Blog / 28 Aug, 2018

Launch of the eTMF standard unlocks easy file sharing and collaboration across the globe

Introduction of the TMF standard

The pharmaceutical and life sciences sectors are both heavily regulated and data-rich which creates a very real problem. How do you manage your data lifecycle for clinical trials when the data is held in multiple silos; separate departments, organisations or geographies? Further exacerbating this issue is the strict regulatory requirements to organise your clinical trial data in such a way that it can be accessed for auditing, discovery or inspection purposes in the future. This has led to the creation of the Trial Master File (TMF) Reference Model, a suggested model with standardised metadata and nomenclature references to support collaboration across this industry.

However, the industry has moved on again, with increasing amounts of collaboration across organisations and globalisation of clinical trials making it essential to share documents across organisations and geographies. And a lot of this information is now electronic, creating the eTMF (electronic TMF).

With the launch of the eTMF Exchange Mechanism Standard, there is now a standardised approach to facilitate the transfer of TMF content and its associated metadata. When looking at preserving these reference files into the long term and transferring such data within, or outside of, organisations, the challenge arises when trying to transfer the data to those who don’t support this standard.

Prior to the creation of the TMF Reference Model, there was no universal method for the organisation of trial content documentation and data; the eTMF mechanism is an extension of this.

 

The new challenge to overcome

There are a number of scenarios in which content (document and data) migration and archiving fail, usually because of the rigidity of the Electronic Content Management (ECM) schema, or issues related to scalability and flexibility and the specific approaches required to create a true archive. These challenges typically present themselves in the following circumstances:

 

  1. Trying to migrate multiple schema from multiple trials into a single, unified ECM
  2. End of life or decommissioning of an ECM / eTMF system
  3. Sharing the TMF between contract research organisations (CRO) and sponsors using different schema or eTMFs
  4. Transferring TMF content between partner sponsors or CROs and sponsors
  5. Combining TMFs from multiple stakeholders
  6. Maintaining the preservation and legibility of TMF content over the long term with changing regulations and new data schema
  7. Maintaining the data integrity of TMF content throughout the lifecycle of the content including any changes, moves, upgrades arising from format, software, hardware and operating system changes.

 

Any long-term data safeguarding solution needs to be able to streamline the interchange of TMF artefacts and metadata (between organisations and systems) to a long-term digital archive, preserving full audit trail and electronic signature information. However, this standard mechanism only truly works if you have an archive that is flexible enough to receive the transferred content and metadata and able to accommodate other scenarios between different TMF standards and non-TMF metadata schema. Only then will you be able to ensure long-term compliance in terms of accessibility, readability, and searchability.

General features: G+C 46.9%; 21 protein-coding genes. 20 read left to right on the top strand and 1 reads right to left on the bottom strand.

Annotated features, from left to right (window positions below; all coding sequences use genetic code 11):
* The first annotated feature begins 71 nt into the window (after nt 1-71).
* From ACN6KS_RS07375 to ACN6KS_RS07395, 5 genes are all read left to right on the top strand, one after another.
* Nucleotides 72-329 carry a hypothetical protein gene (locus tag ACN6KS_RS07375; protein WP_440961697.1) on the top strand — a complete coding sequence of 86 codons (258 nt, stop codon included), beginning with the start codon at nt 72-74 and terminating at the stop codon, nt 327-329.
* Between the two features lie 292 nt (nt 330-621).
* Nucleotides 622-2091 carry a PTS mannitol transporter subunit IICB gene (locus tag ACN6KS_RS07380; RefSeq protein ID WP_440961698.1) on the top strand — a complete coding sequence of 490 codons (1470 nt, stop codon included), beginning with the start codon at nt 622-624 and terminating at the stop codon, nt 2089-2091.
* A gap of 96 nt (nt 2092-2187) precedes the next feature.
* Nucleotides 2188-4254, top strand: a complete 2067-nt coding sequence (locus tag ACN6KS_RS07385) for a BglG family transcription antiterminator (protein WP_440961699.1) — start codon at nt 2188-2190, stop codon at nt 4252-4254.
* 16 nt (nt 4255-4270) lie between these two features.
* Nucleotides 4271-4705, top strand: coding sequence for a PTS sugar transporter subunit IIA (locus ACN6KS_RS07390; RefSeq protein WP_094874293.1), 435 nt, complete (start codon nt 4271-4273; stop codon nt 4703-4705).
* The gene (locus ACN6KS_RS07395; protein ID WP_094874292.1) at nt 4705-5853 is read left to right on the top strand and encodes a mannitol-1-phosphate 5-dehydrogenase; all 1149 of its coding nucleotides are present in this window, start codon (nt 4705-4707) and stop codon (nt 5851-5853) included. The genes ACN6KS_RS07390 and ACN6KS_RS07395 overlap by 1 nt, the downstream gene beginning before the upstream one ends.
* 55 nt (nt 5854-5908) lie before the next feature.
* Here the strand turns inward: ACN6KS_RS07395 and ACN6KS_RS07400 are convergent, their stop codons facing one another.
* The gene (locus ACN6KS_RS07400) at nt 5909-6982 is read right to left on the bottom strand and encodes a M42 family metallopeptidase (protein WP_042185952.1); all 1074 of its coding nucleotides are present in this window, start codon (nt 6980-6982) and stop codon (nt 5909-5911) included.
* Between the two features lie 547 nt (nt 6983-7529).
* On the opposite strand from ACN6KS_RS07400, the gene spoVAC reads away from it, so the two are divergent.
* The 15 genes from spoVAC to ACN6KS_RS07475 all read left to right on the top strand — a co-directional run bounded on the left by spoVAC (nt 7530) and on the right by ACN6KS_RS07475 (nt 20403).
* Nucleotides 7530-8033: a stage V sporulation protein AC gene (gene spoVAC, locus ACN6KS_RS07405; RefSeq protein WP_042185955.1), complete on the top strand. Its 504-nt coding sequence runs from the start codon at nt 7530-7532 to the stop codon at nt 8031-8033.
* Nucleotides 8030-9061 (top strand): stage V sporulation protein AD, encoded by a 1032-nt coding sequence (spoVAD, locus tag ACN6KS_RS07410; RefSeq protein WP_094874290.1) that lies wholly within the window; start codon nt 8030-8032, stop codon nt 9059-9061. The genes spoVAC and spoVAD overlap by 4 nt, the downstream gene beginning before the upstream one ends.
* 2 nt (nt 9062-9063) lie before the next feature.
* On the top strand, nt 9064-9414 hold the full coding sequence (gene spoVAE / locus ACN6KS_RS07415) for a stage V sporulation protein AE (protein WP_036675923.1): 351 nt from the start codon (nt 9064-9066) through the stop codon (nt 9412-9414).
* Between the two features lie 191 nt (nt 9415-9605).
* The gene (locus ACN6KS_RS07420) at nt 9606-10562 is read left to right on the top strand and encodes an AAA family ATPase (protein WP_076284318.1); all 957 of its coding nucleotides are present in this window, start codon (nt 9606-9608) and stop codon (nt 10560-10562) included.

The Trial Master File Reference Model team

The Trial Master File Reference Model team is composed of representatives from more than 165 biopharmaceutical companies, contract research organizations (CROs), consultancies, technical vendors, industry groups, healthcare, academia, not-for-profit / NGO and regulatory agencies. However, each body has the flexibility to create its own minor modifications to the model to store content and metadata into a traditional electronic content management system or repository best suited to its needs.

 

The future

All ECM based eTMF repositories provide automated methods and workflows to collect, classify, index and report on content. The core of any ECM system is a schema or classification system (such as document tagging terms or metadata) and a relational database that retains eTMF content for search, reporting and other management tasks.

Adoption of the TMF Reference Model continues to rise. Regardless of whether a TMF is based on the TMF Reference Model, every organisation involved in clinical trials maintains a TMF comprising thousands of pages of documents required for regulatory and evidential purposes. These essential documents are subject to compliance with ICH GCP, FDA 21 CFR Part 11 and other regulatory requirements. The archive has to maintain these documents in a manner that continues to ensure ongoing compliance with these regulatory requirements for as long as they are needed.

In summary, the TMF Reference Model ensures a systematic and consistent structure, hierarchy and metadata for TMF content. The eTMF Exchange Mechanism Standard provides an equally systematic and consistent approach to improve acquisition, migration, transfer of eTMF content from one repository to another further enhancing collaboration across the industry and accelerating eDiscovery and time to market.

Arkivum’s latest release of Arkivum Trust is designed specifically to archive TMF content and metadata direct from TMFs that use the TMF Reference Model as well as all other schema into a single, unified archive.
Arkivum’s latest release of Arkivum Trust is designed specifically to manage TMF/eTMF content and its associated metadata for the long-term, within a single, unified platform.

Download the Arkivum Trust product sheet to find out more about Arkivum products offer full data lifecycle management.

 

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Daniel Hickmore

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